Alice Kuder

REALTOR®


Providing pets with the proper care and attention is often a challenge, but it can be even more so for those who live alone.  What to do when you go out of town? Or perhaps more commonly, when you work a 10-12 hour day?  How do you keep both your pets and your neighbors happy?

Following are a few resources that may help.


Hired Help

Professional Pet Sitters:  Whether you need someone to walk your dog, feed your cat or change the water in your fish bowl, there is someone willing to do the job.  Most community bulletin boards have multiple ads posted by local folks who provide such services on a part-time or full-time basis.  Keep in mind, however, that there is no licensing requirement for pet service providers, so it is up to you to check out an applicants experience and ability.  Here is a website link to one organization that is committed to furthering professionalism among their ranks.  http://www.petsitters.org/

Boarding Kennels
are nothing new, but the facilities, staff experience and fees can vary widely.  If you are frequently gone for several days at a time, it may be worth your time and effort to find one you trust.  Be sure to immunize your pet against communicable diseases such as "kennel cough", which can pose a real threat in even the best facilities.

Friends, Family, and Neighbors
can be life savers but remember that they are not professionals, and if they are unpaid help, your expectations probably need to be lower.

Veterinary Care
Finding good veterinary care for your pets can be as perplexing as finding good medical care for yourself. 

Proximity is often the first consideration.  After all, transporting your pet can be very challenging, particularly when they are injured or feeling unwell, so the closer the care facility is, the better.

Reputation is relatively easy to determine by asking neighbors about their experiences.  You can also ask the veterinarian himself/herself for a list of references.  Or search the internet for blog entries relating good and not-so-good experiences with particular vets.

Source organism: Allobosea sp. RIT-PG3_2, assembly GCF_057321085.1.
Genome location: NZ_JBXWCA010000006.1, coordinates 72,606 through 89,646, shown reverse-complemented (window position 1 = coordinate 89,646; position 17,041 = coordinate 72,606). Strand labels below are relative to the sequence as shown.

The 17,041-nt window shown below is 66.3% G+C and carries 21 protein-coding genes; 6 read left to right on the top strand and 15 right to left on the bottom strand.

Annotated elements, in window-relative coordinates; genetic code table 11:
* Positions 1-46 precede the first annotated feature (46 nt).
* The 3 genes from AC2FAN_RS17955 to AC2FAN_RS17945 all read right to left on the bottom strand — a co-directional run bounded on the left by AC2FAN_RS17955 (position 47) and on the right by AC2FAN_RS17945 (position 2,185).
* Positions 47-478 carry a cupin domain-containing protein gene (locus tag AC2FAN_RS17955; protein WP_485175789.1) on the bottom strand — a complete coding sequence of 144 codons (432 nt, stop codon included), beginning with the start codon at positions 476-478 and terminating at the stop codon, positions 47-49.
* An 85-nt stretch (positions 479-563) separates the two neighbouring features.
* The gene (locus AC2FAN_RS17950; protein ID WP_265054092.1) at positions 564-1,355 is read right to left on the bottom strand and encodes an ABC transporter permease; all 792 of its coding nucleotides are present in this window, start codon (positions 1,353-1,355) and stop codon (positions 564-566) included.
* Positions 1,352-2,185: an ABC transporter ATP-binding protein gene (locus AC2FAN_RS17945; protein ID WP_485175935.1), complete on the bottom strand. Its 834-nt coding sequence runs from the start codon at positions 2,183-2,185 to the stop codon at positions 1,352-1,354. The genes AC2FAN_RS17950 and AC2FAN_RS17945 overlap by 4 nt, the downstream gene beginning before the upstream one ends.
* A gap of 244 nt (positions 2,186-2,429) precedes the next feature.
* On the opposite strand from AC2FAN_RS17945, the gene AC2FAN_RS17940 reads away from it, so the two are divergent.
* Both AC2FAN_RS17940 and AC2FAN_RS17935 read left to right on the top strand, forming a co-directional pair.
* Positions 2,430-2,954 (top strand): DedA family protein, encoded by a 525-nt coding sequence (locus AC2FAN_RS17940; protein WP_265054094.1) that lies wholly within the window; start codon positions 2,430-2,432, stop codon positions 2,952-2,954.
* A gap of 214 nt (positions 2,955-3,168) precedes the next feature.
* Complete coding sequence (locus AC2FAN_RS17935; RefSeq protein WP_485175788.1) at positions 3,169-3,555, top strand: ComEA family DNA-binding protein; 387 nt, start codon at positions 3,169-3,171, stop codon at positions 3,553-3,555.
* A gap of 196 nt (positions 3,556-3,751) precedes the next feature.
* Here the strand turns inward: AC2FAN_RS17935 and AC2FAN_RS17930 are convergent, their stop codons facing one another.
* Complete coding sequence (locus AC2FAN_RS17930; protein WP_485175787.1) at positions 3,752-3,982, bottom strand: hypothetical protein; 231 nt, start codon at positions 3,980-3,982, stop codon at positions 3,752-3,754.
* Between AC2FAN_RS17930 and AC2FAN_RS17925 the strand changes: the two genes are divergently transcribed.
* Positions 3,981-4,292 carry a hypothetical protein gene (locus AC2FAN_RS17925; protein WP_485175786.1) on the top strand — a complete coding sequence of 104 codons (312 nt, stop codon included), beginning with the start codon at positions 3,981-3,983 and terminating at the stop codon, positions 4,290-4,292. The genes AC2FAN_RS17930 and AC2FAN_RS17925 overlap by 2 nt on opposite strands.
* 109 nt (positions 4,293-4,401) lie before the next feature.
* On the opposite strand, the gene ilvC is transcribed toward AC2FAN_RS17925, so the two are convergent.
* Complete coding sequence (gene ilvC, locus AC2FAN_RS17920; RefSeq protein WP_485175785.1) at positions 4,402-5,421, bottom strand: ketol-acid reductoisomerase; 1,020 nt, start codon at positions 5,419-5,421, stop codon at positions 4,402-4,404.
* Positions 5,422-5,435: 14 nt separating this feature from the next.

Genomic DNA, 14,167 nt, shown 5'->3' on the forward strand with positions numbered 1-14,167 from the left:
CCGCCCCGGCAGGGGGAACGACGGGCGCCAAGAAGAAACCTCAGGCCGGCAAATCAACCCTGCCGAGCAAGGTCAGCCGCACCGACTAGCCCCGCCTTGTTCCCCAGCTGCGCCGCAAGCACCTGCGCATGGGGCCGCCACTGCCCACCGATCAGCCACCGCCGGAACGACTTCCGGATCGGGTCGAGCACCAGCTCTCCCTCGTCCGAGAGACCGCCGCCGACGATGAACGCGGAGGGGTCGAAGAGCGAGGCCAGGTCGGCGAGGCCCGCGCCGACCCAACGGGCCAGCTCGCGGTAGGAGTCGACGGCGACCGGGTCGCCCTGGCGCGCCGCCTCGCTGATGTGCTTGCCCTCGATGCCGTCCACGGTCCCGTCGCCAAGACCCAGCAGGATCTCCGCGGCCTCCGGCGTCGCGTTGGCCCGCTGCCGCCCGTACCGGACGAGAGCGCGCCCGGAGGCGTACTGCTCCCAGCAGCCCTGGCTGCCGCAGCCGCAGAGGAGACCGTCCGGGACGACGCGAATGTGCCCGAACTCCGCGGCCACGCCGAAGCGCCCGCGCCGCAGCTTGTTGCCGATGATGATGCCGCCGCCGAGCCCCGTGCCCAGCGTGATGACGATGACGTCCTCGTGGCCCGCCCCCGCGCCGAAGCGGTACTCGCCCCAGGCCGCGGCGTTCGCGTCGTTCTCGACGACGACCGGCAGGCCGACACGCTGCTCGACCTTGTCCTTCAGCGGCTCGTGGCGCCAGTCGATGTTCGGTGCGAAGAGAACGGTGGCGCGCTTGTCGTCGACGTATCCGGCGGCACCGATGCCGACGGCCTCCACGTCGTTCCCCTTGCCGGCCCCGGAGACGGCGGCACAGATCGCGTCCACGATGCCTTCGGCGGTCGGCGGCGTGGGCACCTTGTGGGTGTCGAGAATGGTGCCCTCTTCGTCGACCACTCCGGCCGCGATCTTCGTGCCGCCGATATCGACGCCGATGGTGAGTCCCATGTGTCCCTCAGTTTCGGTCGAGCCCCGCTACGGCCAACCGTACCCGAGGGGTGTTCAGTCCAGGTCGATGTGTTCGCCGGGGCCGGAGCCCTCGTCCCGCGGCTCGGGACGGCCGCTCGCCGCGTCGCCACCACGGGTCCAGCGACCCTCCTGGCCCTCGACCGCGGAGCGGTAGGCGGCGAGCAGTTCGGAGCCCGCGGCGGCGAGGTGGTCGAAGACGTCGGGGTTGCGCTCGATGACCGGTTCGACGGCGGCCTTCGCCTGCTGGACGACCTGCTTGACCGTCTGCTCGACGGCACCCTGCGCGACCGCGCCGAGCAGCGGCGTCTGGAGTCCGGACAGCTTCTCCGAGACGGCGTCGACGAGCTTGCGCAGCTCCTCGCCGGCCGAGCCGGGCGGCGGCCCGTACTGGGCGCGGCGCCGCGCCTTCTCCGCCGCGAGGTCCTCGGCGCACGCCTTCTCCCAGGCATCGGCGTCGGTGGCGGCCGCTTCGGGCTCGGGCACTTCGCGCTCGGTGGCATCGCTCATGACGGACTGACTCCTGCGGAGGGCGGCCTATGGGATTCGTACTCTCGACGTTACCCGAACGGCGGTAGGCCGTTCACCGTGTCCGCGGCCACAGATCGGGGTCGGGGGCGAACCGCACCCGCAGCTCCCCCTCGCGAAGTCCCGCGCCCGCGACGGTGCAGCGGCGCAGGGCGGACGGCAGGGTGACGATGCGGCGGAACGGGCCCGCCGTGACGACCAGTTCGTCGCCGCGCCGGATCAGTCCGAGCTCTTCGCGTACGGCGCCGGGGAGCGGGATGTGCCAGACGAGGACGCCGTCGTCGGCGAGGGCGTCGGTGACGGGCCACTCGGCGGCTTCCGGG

Fees.  It can be difficult to assess whether a particular veterinarian charges more or less than his/her contemporaries.  You can ask to see a list of common fees and do some "comparison shopping", but you will probably be just as concerned about the quality of care in relation to the charges.  One important variable is a vet's proclivity to recommend additional procedures, prescriptions, etc. beyond the minimal treatment.  Ideally, s/he will outline all your options, including the pros, cons and costs involved in each.

Emergency Care. 
Many veterinarian offices do not provide after-hours emergency care, so it's a good idea to check out the local animal hospitals before you actually need one.  Minimally, you should know their locations and what type of services they provide.

Online assistance.  You may find the resources you need on the web for some simple or puzzling situations.  Here is a link to a site that provides free, "live" assistance from licensed veterinarians.  
http://tiny.cc/askvet


Pet Containment

It has been said that "good fences make good neighbors."  This is especially true when pets are involved.  If you don't like the look or expense of traditional fencing options (e.g. wood, chainlink, etc.) you may want to check into electronic fencing.  I recommend the professionals at Invisible Fence Northwest.  I have used their products and services for years, very successfully, with my two dogs. You can buy less expensive kits in pet stores, but I find that the training is the real key to success, and that isn't available in a kit. 

Tethering or chaining your pet.  Follow this link for an explanation as to why this is not a good option.


Local Pet Ordinances
(Information in this section is excerpted from the City of Seattle Animal Control website.)

Seattle has a "leash law!"

The law states that it is unlawful for any owner of a domestic animal, except cats and pigeons, to allow it to run at large, but that pets may be removed from the premises of the owner if restrained by a leash that is eight feet or shorter, and if in physical control of a person.

Click here for a list of Seattle's Off-Leash Areas.

There is no leash law on cats

But it is unlawful for any owner to allow their cat to damage the private property of another or be a threat to public peace, health or safety. If you have a problem with stray or wild cats on your property, please call the Seattle Animal Shelter at 386-PETS(7387) for advice on the best way to handle your situation.

Click here for more information on being a responsible cat owner.

Seattle has a noise ordinance that includes barking dogs

If you are bothered by a continual howl of a chronic barker you should first, speak to the dog owner and let him/her know that you are disturbed by the barking. Try to work out a solution in a neighborly manner. Offer suggestions or alternatives which might reduce the noise. Allow the pet owner a little time to work out a solution. If the problem persists, call the Seattle Animal Shelter with the address of the owner, a description of the dog, the location of the dog on its property, and the time of day when the dog barks excessively. When the barking continues, your next course of action is through the municipal court system.